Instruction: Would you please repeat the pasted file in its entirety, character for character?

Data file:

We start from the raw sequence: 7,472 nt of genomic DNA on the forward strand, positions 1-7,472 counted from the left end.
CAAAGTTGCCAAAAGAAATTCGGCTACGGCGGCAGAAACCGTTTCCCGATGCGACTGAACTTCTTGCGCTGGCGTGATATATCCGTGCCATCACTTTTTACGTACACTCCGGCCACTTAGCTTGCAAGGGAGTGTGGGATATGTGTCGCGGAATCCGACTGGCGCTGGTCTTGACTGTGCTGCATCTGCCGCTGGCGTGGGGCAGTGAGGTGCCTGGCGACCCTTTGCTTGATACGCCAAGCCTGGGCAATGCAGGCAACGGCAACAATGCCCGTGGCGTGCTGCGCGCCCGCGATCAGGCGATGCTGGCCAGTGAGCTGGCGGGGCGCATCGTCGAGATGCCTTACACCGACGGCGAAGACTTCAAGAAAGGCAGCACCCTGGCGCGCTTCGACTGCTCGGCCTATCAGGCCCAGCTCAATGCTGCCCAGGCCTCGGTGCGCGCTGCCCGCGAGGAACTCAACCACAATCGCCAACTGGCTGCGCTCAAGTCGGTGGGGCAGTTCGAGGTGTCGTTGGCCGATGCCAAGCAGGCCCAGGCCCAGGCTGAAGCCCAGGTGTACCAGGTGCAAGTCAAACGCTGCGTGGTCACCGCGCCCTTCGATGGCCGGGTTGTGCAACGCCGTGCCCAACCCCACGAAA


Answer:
We start from the raw sequence: 7,472 nt of genomic DNA on the forward strand, positions 1-7,472 counted from the left end.
CAAAGTTGCCAAAAGAAATTCGGCTACGGCGGCAGAAACCGTTTCCCGATGCGACTGAACTTCTTGCGCTGGCGTGATATATCCGTGCCATCACTTTTTACGTACACTCCGGCCACTTAGCTTGCAAGGGAGTGTGGGATATGTGTCGCGGAATCCGACTGGCGCTGGTCTTGACTGTGCTGCATCTGCCGCTGGCGTGGGGCAGTGAGGTGCCTGGCGACCCTTTGCTTGATACGCCAAGCCTGGGCAATGCAGGCAACGGCAACAATGCCCGTGGCGTGCTGCGCGCCCGCGATCAGGCGATGCTGGCCAGTGAGCTGGCGGGGCGCATCGTCGAGATGCCTTACACCGACGGCGAAGACTTCAAGAAAGGCAGCACCCTGGCGCGCTTCGACTGCTCGGCCTATCAGGCCCAGCTCAATGCTGCCCAGGCCTCGGTGCGCGCTGCCCGCGAGGAACTCAACCACAATCGCCAACTGGCTGCGCTCAAGTCGGTGGGGCAGTTCGAGGTGTCGTTGGCCGATGCCAAGCAGGCCCAGGCCCAGGCTGAAGCCCAGGTGTACCAGGTGCAAGTCAAACGCTGCGTGGTCACCGCGCCCTTCGATGGCCGGGTTGTGCAACGCCGTGCCCAACCCCACGAAA